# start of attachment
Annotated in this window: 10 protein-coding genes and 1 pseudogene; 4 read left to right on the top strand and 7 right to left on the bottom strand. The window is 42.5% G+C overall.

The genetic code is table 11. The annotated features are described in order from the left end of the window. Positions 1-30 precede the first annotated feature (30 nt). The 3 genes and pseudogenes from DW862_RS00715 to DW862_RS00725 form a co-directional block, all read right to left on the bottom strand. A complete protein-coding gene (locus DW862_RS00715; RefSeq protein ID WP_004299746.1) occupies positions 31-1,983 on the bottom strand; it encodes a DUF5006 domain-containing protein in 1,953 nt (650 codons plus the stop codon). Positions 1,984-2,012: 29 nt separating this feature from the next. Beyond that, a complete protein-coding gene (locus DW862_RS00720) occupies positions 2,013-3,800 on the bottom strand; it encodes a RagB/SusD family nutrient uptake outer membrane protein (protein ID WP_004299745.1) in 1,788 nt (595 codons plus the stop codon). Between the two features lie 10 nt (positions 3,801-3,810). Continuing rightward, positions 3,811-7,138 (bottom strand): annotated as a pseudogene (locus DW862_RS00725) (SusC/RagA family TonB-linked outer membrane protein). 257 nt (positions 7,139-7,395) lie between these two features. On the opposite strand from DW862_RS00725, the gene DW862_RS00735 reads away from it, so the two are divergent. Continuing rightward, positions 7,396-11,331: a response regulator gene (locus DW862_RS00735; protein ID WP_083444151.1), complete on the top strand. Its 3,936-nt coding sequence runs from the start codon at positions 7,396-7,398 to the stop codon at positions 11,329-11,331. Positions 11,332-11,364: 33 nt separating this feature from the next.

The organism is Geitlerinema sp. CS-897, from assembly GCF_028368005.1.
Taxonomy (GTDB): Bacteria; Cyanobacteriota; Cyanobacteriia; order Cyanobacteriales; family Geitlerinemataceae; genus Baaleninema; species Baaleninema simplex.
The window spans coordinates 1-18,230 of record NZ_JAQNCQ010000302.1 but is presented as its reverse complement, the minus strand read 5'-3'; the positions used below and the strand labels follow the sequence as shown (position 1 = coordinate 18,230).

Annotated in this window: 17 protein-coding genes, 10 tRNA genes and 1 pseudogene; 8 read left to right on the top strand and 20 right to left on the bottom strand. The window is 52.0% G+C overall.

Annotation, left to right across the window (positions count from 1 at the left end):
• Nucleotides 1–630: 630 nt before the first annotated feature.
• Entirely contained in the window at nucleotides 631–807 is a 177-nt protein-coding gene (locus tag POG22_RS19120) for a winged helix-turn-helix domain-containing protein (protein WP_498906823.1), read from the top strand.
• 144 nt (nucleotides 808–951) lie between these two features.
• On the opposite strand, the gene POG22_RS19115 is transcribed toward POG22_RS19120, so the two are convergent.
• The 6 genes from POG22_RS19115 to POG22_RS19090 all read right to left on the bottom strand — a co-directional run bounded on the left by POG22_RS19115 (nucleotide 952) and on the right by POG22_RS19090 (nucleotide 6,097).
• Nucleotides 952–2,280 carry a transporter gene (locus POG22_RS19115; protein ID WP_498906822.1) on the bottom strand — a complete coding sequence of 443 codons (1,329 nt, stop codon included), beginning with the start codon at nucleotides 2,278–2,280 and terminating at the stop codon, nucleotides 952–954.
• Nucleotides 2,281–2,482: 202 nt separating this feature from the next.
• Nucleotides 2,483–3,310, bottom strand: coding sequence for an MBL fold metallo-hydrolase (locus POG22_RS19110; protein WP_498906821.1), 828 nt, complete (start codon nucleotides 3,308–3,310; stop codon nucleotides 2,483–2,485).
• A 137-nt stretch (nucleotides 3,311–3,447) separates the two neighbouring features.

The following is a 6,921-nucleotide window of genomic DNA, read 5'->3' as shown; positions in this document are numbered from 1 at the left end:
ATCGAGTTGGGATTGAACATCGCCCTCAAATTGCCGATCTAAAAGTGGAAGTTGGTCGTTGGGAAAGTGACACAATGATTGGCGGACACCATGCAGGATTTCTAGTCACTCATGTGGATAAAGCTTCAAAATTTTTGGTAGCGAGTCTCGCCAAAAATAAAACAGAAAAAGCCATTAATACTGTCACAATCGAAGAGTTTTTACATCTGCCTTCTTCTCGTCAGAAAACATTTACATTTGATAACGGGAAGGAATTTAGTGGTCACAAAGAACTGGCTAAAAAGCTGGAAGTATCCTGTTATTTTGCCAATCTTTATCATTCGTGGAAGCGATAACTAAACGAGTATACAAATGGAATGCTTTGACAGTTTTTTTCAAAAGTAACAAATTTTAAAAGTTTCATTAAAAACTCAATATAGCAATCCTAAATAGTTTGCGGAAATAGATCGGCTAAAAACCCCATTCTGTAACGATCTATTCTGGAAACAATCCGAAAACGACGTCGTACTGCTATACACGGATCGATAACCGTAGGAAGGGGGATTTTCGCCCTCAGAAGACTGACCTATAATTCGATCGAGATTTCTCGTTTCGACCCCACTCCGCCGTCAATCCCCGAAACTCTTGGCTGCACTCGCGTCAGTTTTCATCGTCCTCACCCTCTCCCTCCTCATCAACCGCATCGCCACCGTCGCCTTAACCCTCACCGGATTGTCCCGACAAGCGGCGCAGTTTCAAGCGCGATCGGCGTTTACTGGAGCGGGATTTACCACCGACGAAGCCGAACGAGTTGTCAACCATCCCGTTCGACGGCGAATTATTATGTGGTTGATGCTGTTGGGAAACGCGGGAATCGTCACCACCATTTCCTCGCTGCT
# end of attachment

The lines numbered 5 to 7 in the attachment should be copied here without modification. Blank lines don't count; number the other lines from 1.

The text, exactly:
The window spans coordinates 1-18,230 of record NZ_JAQNCQ010000302.1 but is presented as its reverse complement, the minus strand read 5'-3'; the positions used below and the strand labels follow the sequence as shown (position 1 = coordinate 18,230).

Annotated in this window: 17 protein-coding genes, 10 tRNA genes and 1 pseudogene; 8 read left to right on the top strand and 20 right to left on the bottom strand. The window is 52.0% G+C overall.

Annotation, left to right across the window (positions count from 1 at the left end):